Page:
The objective of this study was to examine the trends in the overall prevalence of CBD and specific CBD prevalence by age, gender, residence (rural/urban and province/territory), and physical activity levels among Canadian adults aged 18–65 years. We found that the overall and specific trends in CBD prevalence have been stable from 2007 to 2014 in Canadians aged 18 to 65 years. These findings contrast with the increase in CBD prevalence reported in other high income countries [27,28,29,30,31,32,33]. CBD prevalence was consistently higher in women, older age groups, rural populations, and people classified as inactive within each cycle 2007–2014. Trends (Fig. 2e) and maps (Fig. 1) consistently showed that the prevalence of CBD remained relatively higher in Nova Scotia and relatively lower in Quebec in comparison with the remainder of the Canadian provinces and territories.
Overall trend prevalence
Evidence about the population prevalence of CBD over time in North America is scarce. We found 11 articles studying secular trends in back disorders in Finland [33,34,35, 37], Britain [27, 28], USA , Germany , Sweden , and Austria [30, 31]. All studies included information collected before 2007, and only one study focused on chronic problems . Seven of the studies conducted in Finland [34, 35, 37], Austria [30, 31], Britain , and Germany  reported prevalence estimates of back disorders greater than 20% for at least one study period. While the remaining four studies from Finland , Britain , Sweden , and USA  showed a prevalence lower or equal to 20%. The lower CBD prevalence found in the present study could be partially explained by the definition of the outcome, which includes back problems that have lasted at least six months, while the studies with greater prevalence did not explicitly define the duration of back pain. Thus, the back pain definition in the previous studies may include those who have acute back problems lasting less than six months duration, leading to higher prevalence rates.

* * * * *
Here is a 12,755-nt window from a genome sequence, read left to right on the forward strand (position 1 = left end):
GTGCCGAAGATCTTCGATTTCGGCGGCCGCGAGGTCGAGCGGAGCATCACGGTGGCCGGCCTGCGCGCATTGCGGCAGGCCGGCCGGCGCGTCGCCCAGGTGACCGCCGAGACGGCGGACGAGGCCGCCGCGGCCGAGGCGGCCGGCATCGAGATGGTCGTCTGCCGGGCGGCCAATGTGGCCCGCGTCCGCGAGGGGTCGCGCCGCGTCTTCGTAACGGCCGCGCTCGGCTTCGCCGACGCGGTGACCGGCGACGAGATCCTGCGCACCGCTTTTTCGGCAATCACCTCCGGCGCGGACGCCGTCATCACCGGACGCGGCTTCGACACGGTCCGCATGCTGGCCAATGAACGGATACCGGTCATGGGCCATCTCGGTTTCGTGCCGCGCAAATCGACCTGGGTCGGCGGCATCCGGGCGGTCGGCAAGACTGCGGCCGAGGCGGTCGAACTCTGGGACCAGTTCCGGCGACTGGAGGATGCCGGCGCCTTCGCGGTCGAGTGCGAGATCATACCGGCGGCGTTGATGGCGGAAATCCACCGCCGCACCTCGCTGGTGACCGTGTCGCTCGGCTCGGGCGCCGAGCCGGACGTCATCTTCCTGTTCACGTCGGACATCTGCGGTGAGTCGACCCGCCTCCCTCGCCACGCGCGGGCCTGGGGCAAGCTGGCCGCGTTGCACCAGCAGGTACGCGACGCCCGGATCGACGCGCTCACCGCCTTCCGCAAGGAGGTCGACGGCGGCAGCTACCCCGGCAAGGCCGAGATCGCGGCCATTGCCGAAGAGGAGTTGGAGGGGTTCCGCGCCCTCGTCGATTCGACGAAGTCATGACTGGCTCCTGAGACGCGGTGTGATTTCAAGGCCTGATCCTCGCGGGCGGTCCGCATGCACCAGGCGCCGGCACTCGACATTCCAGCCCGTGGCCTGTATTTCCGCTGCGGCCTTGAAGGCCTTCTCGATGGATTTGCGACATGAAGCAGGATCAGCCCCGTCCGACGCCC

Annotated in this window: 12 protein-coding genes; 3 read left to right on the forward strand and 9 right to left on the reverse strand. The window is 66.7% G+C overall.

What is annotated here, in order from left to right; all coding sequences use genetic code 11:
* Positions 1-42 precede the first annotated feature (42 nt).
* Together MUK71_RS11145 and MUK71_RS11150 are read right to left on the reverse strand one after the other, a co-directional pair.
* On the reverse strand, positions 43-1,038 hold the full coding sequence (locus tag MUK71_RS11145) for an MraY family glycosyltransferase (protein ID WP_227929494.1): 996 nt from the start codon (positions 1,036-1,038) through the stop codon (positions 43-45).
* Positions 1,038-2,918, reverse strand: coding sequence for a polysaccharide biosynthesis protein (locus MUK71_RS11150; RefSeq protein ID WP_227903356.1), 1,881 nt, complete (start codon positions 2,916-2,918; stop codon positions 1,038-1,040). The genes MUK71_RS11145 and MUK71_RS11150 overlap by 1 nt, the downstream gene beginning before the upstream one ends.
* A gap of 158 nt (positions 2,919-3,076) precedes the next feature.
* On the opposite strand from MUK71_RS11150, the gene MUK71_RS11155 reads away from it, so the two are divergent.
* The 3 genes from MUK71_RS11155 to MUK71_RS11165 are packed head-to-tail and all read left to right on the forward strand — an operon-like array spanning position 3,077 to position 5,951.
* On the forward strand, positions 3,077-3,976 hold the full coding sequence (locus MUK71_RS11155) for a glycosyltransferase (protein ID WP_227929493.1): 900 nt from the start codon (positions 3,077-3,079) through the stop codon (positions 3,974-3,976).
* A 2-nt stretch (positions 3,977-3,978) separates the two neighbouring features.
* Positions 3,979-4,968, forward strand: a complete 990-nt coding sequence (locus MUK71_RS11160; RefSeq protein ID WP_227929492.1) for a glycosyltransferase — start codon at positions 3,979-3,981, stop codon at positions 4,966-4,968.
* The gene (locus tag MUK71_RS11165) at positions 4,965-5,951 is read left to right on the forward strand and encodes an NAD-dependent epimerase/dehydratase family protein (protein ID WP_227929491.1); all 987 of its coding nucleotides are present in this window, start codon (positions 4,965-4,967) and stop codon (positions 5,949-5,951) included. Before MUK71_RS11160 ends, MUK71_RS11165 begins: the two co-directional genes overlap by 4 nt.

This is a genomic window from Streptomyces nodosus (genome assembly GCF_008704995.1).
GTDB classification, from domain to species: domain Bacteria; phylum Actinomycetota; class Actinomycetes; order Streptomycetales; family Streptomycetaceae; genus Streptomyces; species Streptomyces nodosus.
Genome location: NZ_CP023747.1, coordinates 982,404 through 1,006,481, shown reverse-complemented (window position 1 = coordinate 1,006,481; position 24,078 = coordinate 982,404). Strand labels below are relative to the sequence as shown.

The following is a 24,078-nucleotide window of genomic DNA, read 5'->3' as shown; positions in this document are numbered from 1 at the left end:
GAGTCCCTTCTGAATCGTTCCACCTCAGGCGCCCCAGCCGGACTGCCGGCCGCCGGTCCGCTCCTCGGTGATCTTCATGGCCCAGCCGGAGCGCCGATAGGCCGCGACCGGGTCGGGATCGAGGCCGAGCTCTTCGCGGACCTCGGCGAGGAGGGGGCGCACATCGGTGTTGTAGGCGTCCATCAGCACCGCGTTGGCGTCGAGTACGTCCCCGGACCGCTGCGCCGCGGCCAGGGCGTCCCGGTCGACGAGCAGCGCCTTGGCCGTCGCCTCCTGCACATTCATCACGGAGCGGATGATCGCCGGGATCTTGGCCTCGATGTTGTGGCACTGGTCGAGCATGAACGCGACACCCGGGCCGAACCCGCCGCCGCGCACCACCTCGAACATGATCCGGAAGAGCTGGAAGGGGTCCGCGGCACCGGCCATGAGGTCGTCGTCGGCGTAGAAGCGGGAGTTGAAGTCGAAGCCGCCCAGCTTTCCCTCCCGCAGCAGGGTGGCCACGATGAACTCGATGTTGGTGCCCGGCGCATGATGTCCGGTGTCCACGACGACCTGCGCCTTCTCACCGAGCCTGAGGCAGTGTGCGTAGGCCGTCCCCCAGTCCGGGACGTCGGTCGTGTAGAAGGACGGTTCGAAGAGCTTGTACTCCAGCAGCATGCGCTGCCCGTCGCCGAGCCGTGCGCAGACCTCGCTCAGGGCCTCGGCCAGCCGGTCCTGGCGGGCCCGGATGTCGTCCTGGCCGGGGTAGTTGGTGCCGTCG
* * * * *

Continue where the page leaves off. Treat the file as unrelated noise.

Stable chronic pain prevalence rates were also found by Reitsma et al.  using two Canadian surveys, the National Population Health Survey (cycles 1994/5, 1996/7, 1998/9), and the CCHS (from 2000/1 to 2007/8). The former survey included people aged 25 years and older, and the latter included people aged 20 years and older. Chronic pain was defined as a negative response to the question: “Are you usually free of pain or discomfort?”, which would likely include people with CBD . Reitsma et al. results indicated that the overall temporal trends were not significant. The initial prevalence was 18.9%, the final prevalence was 18.5%, and the minimum prevalence was 15.1% in 1996/97 . They also affirmed that studies using a specific timeframe to define chronic pain such as three or six months were more likely to find greater chronic pain prevalence compared to using an unspecified timeframe like “usual” pain .